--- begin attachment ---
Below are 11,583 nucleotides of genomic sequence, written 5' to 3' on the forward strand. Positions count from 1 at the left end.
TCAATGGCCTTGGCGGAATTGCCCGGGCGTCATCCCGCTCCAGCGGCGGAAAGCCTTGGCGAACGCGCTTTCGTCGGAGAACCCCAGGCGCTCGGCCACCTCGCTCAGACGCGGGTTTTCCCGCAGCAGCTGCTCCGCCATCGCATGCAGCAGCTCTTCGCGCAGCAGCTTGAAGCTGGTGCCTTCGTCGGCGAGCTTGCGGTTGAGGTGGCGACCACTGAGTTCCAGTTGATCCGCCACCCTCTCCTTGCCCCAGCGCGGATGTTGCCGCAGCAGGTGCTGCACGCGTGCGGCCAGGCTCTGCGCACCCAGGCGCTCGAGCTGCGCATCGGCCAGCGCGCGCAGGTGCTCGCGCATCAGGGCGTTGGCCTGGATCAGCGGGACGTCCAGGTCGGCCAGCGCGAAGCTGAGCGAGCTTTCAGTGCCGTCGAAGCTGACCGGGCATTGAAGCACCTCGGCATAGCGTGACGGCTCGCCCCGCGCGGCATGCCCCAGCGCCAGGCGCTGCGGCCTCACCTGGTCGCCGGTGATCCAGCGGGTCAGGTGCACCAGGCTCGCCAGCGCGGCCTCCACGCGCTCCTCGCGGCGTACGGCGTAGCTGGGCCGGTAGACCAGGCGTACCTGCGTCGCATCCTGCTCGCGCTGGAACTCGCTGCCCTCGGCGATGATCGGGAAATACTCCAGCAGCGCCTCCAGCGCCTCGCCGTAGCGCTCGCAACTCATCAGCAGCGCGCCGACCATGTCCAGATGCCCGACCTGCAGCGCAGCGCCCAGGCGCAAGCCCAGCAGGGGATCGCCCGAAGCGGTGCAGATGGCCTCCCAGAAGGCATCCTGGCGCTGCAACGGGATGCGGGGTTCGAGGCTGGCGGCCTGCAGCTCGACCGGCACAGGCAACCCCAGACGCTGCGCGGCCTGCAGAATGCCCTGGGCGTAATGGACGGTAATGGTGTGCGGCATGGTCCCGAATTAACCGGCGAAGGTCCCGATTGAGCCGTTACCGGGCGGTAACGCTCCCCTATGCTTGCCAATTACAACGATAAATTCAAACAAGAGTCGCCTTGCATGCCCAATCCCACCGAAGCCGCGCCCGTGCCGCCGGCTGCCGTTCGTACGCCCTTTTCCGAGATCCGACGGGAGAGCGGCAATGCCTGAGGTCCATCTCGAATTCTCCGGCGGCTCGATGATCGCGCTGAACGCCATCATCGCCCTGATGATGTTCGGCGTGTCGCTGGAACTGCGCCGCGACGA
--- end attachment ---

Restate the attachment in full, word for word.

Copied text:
Below are 11,583 nucleotides of genomic sequence, written 5' to 3' on the forward strand. Positions count from 1 at the left end.
TCAATGGCCTTGGCGGAATTGCCCGGGCGTCATCCCGCTCCAGCGGCGGAAAGCCTTGGCGAACGCGCTTTCGTCGGAGAACCCCAGGCGCTCGGCCACCTCGCTCAGACGCGGGTTTTCCCGCAGCAGCTGCTCCGCCATCGCATGCAGCAGCTCTTCGCGCAGCAGCTTGAAGCTGGTGCCTTCGTCGGCGAGCTTGCGGTTGAGGTGGCGACCACTGAGTTCCAGTTGATCCGCCACCCTCTCCTTGCCCCAGCGCGGATGTTGCCGCAGCAGGTGCTGCACGCGTGCGGCCAGGCTCTGCGCACCCAGGCGCTCGAGCTGCGCATCGGCCAGCGCGCGCAGGTGCTCGCGCATCAGGGCGTTGGCCTGGATCAGCGGGACGTCCAGGTCGGCCAGCGCGAAGCTGAGCGAGCTTTCAGTGCCGTCGAAGCTGACCGGGCATTGAAGCACCTCGGCATAGCGTGACGGCTCGCCCCGCGCGGCATGCCCCAGCGCCAGGCGCTGCGGCCTCACCTGGTCGCCGGTGATCCAGCGGGTCAGGTGCACCAGGCTCGCCAGCGCGGCCTCCACGCGCTCCTCGCGGCGTACGGCGTAGCTGGGCCGGTAGACCAGGCGTACCTGCGTCGCATCCTGCTCGCGCTGGAACTCGCTGCCCTCGGCGATGATCGGGAAATACTCCAGCAGCGCCTCCAGCGCCTCGCCGTAGCGCTCGCAACTCATCAGCAGCGCGCCGACCATGTCCAGATGCCCGACCTGCAGCGCAGCGCCCAGGCGCAAGCCCAGCAGGGGATCGCCCGAAGCGGTGCAGATGGCCTCCCAGAAGGCATCCTGGCGCTGCAACGGGATGCGGGGTTCGAGGCTGGCGGCCTGCAGCTCGACCGGCACAGGCAACCCCAGACGCTGCGCGGCCTGCAGAATGCCCTGGGCGTAATGGACGGTAATGGTGTGCGGCATGGTCCCGAATTAACCGGCGAAGGTCCCGATTGAGCCGTTACCGGGCGGTAACGCTCCCCTATGCTTGCCAATTACAACGATAAATTCAAACAAGAGTCGCCTTGCATGCCCAATCCCACCGAAGCCGCGCCCGTGCCGCCGGCTGCCGTTCGTACGCCCTTTTCCGAGATCCGACGGGAGAGCGGCAATGCCTGAGGTCCATCTCGAATTCTCCGGCGGCTCGATGATCGCGCTGAACGCCATCATCGCCCTGATGATGTTCGGCGTGTCGCTGGAACTGCGCCGCGACGA